Capitalism, Socialism, and Democracy | Study Guide

Joseph A. Schumpeter

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Capitalism, Socialism, and Democracy | Part 5, Chapter 28 : A Historical Sketch of Socialist Parties (The Consequences of the Second World War) | Summary



From the perspective of 1946, Schumpeter adds an analysis of trends that have developed since the end of World War II. In the first section he discusses England and "orthodox socialism" as represented by the electoral success of the Labour Party, which achieved a parliamentary majority in 1945's elections. He considers this success a mark of "England's political maturity." He notes England's strides towards socialism are being taken "responsibly." In the rest of Europe, Schumpeter notes that the political situation has broadly reverted to support for social democratic or Catholic parties, at least where they are not dominated by Russia.

Discussing the United States, Schumpeter first notes that the effect on the social structure of the war were "much the same" as in England. He marvels at the "colossal industrial success" of the United States at that time which was on pace, in his view, to "eliminate anything that could possibly be described as suffering or want." Of course, he foresees a problem in the form of "short or atrocious mismanagement." He believes that the United States is mismanaging its national resources.

With some venom he argues against the prevailing regime of taxation, which "portends nothing but evil for public management of finance and industry." He laments the pace of the growth of government and of the rise of social welfare benefits, which is odd considering he argues that socialism could work. He concludes by considering the problem of how to secure "adequate consumption." A failure would cause stagnation. High income and high savings is potentially storing up a problem. Despite including modifying details, Schumpeter does not believe his overall predictions in the book need to be changed.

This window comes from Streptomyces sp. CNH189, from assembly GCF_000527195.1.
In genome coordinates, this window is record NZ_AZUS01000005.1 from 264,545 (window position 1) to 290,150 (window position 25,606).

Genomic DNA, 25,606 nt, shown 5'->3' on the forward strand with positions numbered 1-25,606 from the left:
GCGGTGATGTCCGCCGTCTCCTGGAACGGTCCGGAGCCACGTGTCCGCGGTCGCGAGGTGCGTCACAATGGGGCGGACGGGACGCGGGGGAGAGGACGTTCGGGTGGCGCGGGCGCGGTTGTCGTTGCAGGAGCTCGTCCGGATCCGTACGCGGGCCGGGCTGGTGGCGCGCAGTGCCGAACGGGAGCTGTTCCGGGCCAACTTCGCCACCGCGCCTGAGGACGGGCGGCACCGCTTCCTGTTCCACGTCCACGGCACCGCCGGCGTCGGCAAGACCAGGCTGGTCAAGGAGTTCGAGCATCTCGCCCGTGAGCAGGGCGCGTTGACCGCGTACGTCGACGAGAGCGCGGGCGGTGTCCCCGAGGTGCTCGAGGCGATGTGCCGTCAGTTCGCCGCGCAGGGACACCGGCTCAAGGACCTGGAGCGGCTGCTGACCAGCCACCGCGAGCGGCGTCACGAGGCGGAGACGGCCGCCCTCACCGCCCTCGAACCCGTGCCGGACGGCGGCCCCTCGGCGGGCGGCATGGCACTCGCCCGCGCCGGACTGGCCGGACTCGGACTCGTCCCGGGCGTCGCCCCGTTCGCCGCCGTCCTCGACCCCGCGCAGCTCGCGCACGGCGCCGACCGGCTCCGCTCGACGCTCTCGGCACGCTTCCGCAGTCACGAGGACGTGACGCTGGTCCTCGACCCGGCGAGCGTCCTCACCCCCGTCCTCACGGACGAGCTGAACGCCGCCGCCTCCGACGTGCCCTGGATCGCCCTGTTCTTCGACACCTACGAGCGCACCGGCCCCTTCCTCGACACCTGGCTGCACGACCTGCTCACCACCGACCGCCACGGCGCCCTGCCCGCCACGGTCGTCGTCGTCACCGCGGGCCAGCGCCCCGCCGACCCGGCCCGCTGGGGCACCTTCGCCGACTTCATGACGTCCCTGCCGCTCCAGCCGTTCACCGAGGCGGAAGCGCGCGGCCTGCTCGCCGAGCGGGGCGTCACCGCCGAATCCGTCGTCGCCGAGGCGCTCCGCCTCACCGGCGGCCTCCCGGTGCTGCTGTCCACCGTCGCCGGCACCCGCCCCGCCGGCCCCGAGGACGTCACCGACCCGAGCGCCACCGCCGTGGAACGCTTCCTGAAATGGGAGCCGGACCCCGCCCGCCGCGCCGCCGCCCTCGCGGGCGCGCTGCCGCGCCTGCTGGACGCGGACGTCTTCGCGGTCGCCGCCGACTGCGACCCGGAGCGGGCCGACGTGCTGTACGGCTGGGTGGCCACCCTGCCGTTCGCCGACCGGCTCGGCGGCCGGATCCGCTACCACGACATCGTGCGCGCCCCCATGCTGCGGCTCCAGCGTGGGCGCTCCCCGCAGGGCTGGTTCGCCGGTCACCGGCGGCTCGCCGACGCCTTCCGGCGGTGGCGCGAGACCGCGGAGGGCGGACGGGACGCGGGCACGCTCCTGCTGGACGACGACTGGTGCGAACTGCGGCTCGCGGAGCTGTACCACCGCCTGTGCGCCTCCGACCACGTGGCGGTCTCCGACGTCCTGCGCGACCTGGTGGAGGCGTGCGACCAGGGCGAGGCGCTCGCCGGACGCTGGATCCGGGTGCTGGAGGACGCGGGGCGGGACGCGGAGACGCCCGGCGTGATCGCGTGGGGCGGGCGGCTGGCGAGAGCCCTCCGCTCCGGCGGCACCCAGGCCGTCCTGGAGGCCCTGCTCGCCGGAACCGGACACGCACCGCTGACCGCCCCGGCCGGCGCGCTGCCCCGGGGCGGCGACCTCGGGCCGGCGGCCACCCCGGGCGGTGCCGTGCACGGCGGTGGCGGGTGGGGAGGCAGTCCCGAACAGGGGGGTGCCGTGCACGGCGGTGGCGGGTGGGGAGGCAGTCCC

Schumpeter then considers "Russian imperialism and communism." He notes that Russia emerged as the main victor of World War II and suggests that Russia's power will require a policy of appeasement by the United States. He warns against "confusing the Russian with the socialist issue." Russia's new empire and the rise of socialism are to be kept distinct in Schumpeter's view.


With the hindsight of a few years—and, crucially, the conclusion of World War II—Schumpeter revisited a few of his predictions and updated them with his new data. He considers the three most important developments as he saw them: the landslide victory of the British Labour Party and its democratic socialist platform in the 1945 election (which Schumpeter huffily notes was not a proportionally fair result); the further expansion of the Soviet Union's empire; and the changing economic situation in the United States.

Perhaps strangely (or not, given it was by then his home country) Schumpeter seems most incensed about the state of affairs in the United States. He positively rages against the high-tax regime and the growth of social welfare programs. Schumpeter was an ardent believer that the economy worked best when it was left alone. His tone here, even as he marvels at the massive increase in industrial output, somewhat gives lie to his claims, elsewhere in the book, that he is ambivalent about social programs and specific interventions in the economy to redistribute wealth and provide social security

The final note in the book is a fairly mournful one: Russia's power means it cannot be challenged, and the prevailing situation in the world of exhausted powers means there is no stomach for a challenge. This means that the future of socialism is potentially in the hands of an authoritarian state that is not even really socialist in Schumpeter's view. Schumpeter cautions that Russia and socialism were distinct, but they would become intensely linked in the Cold War that was brewing even as Schumpeter wrote.

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